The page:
- What’s your favourite part of working at the company?
- How has the company changed over the last few years?
3. Questions to ask about professional development and training.
If career progression is important to you, it is in your best interest to know more about advancement opportunities
and potential to move around the company incase you feel stagnant in a position.
Having room to be across multiple roles can be attractive depending on what you want to do professionally.
In this way, you can gain transferable skills
for other roles in the future, or even be in the lucky position where you’re able to convince your future employer to pursue further training opportunities, such as studying a course that aligns with your professional goals.
- What are the prospects for growth and advancement?
- How does one advance in the company?
- Do you provide professional development opportunities?
4. Questions to ask the interviewer.
Generally speaking, the people who are interviewing you for the position are likely to be the people you’ll be working with directly. Depending on their recruitment process, you could be in the same room as the HR Manager
and the hiring manager.
Being able to ask them questions about their own career experiences and how their roles have evolved will give you a good idea on what type of people you’ll be working with and see what their management style is like.
How they speak about their positions will say a lot about their leadership, goals and their hopes on how you can help them make their jobs easier if you were hired for the position.
- Why did you come to this company?
- Has your role changed since you’ve been here?
- What did you do before this?
5. Questions to ask about job performance.
If things go well during the interview process and you end up with a job offer, you’d obviously want to see how you’re tracking when you’re in the position.
While starting a new job can make you feel like you’re starting school again, it’s important you receive feedback when it’s necessary. No one likes a micromanager and you’ll know how to spot one as soon as you start a new position.
A good manager
will not control the way you work and ideally will give you the tools you need to ease into the position. They will also not need to oversee your work all the time and trust that you understand what’s expected of you.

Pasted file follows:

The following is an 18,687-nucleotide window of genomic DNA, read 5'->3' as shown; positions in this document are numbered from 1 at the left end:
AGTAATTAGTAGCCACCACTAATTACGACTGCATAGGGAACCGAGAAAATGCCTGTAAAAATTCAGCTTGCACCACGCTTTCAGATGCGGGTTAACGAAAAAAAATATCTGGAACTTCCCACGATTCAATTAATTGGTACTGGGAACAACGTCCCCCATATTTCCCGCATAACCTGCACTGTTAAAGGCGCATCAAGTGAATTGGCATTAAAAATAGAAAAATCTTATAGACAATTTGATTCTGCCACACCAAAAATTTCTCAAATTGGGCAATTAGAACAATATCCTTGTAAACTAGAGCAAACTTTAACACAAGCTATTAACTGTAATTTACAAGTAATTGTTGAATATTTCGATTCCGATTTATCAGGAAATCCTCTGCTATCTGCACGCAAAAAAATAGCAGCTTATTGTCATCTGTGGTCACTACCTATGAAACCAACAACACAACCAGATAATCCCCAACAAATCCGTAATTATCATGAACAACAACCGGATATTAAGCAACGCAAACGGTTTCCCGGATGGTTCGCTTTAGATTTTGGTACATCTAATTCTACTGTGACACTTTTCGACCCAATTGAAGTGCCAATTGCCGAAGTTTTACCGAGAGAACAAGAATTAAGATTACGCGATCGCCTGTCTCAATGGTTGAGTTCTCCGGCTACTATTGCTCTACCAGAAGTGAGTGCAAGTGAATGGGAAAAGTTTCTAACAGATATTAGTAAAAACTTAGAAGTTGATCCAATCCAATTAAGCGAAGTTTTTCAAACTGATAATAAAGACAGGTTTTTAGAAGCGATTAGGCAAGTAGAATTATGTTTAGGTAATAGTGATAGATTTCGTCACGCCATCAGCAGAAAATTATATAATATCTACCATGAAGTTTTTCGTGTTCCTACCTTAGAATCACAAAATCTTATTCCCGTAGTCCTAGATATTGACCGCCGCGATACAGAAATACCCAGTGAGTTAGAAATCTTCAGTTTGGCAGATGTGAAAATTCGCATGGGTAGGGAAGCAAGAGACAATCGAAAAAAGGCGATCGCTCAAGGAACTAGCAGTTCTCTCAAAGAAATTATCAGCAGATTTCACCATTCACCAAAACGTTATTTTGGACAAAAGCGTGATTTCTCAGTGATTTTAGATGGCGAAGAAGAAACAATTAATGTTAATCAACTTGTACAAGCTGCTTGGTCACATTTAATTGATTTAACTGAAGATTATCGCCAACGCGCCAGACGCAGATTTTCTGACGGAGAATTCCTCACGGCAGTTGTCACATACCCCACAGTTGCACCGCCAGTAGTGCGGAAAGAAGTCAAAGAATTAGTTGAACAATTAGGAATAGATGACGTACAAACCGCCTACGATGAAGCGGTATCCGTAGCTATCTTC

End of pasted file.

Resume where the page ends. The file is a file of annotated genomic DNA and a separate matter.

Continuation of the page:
Good managers also give you further guidance when mistakes happen or be available when it comes to answering your questions and concerns.
- What are the most important things you’d like to see someone accomplish in the first 30, 60, and 90 days on the job?
- What is the performance review process like here?
- What are the performance expectations of this position over the first 12 months?
6. Questions to ask about next steps.
If you know that your interview went well, it’s not a bad idea to ask questions about next steps. Asking questions for next steps will also give you a great indication if the hiring manager is considering you as an ideal candidate for the job.
There may be another interview scheduled with an executive manager of the company, or they may need samples of your work, especially if you’re going after a job where writing is involved.
In addition, questions about next steps can give you the opportunity to clarify anything that was not mentioned by you during the interview.
- Is there anything that concerns you about my background being a fit for this role?
- What are the next steps in the interview process?
- Is there anything else I can provide you with that would be helpful?
Want to improve your chances in getting a job interview?
While writing a good cover letter
increases the likelihood of scoring a job interview, you may entice potential employers even more if you have some qualifications under your belt too. Not only does further study help your resume stand out to employers, but it shows that you’re self-motivated and value professional development and learning.
Upskilled offers many courses across multiple industries, which can help you get a head-start in your career. Courses are flexible, self-paced and can be done completely online (with some that require work placement
), helping those juggle full-time work and other personal commitments.